The Quad-Cities' own river rat, Chad Pregracke — who has devoted his life to cleaning up America’s waterways — has been named the 2013 CNN Hero of the Year.

His selection, which was announced Tuesday night, was based on votes from the public. The program will air on CNN at 7 p.m. Dec. 1.

With his selection, Pregracke receives $250,000 to continue his work. That is in addition to the $50,000 that each of the top 10 nominees receives.

Pregracke, 38, a native of East Moline, is founder of Living Lands & Waters.

"I'm really honored that everybody came together to make this happen," Pregracke said in a telephone interview from New York City. "I definitely thank the hometown people for making this happen."

“We were totally shocked,” said Tammy Becker, Chad's wife and program director for Living Lands & Waters.

“We’re still in disbelief," she added.

“It’s a testament to who Chad is and to the people who want to see him succeed,” Becker said. “It’s all such a dream. The Quad-Cities totally made this happen. It’s because everybody in the Quad-Cities voted for him.”

Becker said that the other finalists “have been doing such amazing work, there was no telling who was going to win. It’s just amazing to me.”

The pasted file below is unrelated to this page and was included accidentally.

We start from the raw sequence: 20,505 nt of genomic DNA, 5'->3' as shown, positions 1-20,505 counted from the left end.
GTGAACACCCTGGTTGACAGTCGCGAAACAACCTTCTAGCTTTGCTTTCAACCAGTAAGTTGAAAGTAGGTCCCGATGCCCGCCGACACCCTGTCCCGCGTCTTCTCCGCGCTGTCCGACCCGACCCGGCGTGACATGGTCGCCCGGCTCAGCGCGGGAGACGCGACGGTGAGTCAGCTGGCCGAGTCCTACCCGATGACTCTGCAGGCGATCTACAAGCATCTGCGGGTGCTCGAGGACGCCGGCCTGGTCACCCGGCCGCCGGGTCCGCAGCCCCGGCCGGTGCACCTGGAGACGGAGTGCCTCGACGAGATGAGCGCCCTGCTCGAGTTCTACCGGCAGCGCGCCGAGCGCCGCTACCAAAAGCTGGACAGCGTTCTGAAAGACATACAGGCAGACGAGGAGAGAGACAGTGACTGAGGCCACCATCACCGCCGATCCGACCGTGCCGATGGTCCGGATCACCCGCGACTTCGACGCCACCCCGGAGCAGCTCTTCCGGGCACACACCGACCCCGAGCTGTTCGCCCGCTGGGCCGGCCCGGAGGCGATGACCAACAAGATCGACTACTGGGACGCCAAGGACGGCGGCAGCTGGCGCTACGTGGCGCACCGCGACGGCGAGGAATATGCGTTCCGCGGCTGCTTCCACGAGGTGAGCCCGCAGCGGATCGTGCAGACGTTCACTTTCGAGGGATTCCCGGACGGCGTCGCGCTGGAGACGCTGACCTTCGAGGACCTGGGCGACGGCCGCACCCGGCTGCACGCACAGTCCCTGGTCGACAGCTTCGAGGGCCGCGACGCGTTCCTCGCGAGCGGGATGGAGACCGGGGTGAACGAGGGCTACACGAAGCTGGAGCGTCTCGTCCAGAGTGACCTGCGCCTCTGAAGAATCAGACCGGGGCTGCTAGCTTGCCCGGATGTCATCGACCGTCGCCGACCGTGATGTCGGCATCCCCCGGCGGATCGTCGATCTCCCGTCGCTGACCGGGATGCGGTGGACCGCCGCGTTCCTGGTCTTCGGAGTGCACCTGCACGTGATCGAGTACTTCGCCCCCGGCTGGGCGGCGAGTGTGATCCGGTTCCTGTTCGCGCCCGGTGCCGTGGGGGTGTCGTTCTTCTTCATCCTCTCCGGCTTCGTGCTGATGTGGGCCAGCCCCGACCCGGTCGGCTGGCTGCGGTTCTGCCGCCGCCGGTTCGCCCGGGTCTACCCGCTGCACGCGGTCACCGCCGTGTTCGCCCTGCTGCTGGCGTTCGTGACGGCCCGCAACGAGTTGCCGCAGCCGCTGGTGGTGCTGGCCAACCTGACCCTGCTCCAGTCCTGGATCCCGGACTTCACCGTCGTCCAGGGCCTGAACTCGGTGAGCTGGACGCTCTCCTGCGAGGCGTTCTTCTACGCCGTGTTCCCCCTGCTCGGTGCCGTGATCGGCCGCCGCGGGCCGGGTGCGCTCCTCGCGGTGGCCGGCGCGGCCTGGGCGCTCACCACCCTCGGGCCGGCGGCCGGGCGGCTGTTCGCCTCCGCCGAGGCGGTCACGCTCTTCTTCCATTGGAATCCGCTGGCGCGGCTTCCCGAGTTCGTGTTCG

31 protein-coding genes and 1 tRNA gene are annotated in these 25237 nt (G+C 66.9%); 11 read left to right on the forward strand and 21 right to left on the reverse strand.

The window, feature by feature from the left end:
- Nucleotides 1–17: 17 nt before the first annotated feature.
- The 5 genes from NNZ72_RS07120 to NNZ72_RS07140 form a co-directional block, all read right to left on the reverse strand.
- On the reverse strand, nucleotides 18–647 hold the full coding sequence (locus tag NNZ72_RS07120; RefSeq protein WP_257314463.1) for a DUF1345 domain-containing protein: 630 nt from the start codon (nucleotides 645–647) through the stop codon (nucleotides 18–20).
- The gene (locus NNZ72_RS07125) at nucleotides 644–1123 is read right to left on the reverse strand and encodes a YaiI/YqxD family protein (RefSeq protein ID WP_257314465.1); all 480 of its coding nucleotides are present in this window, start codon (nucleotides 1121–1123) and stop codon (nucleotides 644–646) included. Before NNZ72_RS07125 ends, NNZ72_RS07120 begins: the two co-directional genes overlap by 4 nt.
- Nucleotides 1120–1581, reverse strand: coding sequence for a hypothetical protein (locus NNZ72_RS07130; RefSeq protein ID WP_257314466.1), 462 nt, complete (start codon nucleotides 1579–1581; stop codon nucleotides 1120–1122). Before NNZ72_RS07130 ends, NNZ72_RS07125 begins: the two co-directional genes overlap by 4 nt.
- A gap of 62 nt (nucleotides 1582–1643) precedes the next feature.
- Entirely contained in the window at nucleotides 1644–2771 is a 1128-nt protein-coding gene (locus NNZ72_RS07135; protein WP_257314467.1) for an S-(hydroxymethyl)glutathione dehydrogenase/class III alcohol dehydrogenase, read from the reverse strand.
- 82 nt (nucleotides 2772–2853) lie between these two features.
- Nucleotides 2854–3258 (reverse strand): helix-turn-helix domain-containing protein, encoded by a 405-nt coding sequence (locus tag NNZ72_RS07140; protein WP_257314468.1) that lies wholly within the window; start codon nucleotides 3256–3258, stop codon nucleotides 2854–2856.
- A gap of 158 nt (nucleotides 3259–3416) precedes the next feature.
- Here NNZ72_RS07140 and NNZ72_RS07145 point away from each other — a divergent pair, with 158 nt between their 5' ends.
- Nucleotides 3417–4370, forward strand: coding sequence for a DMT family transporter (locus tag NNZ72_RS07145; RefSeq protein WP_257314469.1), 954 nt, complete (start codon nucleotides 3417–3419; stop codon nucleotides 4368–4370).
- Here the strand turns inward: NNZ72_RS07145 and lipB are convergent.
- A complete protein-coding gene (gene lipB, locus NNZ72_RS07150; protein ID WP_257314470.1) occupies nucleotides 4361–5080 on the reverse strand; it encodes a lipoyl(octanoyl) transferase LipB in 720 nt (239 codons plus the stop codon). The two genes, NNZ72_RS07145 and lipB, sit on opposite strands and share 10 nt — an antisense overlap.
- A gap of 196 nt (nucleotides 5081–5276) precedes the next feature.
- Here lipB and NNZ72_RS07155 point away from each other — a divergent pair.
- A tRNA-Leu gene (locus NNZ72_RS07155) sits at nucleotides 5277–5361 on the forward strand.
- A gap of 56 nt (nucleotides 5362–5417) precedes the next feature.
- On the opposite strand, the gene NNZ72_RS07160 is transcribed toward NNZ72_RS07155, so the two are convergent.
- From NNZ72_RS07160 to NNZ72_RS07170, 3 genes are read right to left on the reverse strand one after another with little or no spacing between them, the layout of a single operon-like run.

"I spent all day long with the nine other heroes," Pregracke said. "I'll tell you, they are great people.

"There are great people in the world doing wonderful things," he added. "It's a testament to the belief that when you see a problem, you can do something about it."

Pregracke said the money is a big infusion into Living Lands & Waters. It will be used for several different projects.

"We're bringing a nursery to Davenport," he said. There has been a goal to plant 1 million trees. Living Lands & Waters handed out the 500,000th tree this year. Native oak trees are the tree of choice.

In 2007, he said, the organization began collecting and planting acorns with a goal of growing 1 million trees within the next five-10 years. After two to three growing seasons, the trees are harvested and replanted in towns and cities that have joined in conservation efforts.

"We're also starting a new invasive species removal program, and we'll be starting in the Quad-Cities," Pregracke said. "Honeysuckles will be the main focus."

There also are events to fund, he said.

"By the end of this year we'll have held 130 different events," Pregracke said.

But next year is approaching quickly, he added.

Pregracke and his crew spend up to nine months a year living and traveling on a barge in which they collect their garbage. The Living Lands & Waters' crew hosts river cleanups, watershed conservation initiatives, workshops, tree plantings and other key conservation efforts.

In 1998, its first year of operation, Living Lands & Waters collected more than 400,000 pounds of garbage along a 435-mile stretch of the Mississippi River.

For the past 15 years, Pregracke and his Living Lands & Waters crew have organized more than 70,000 volunteers to help remove more than 7 million pounds of trash from rivers across the country.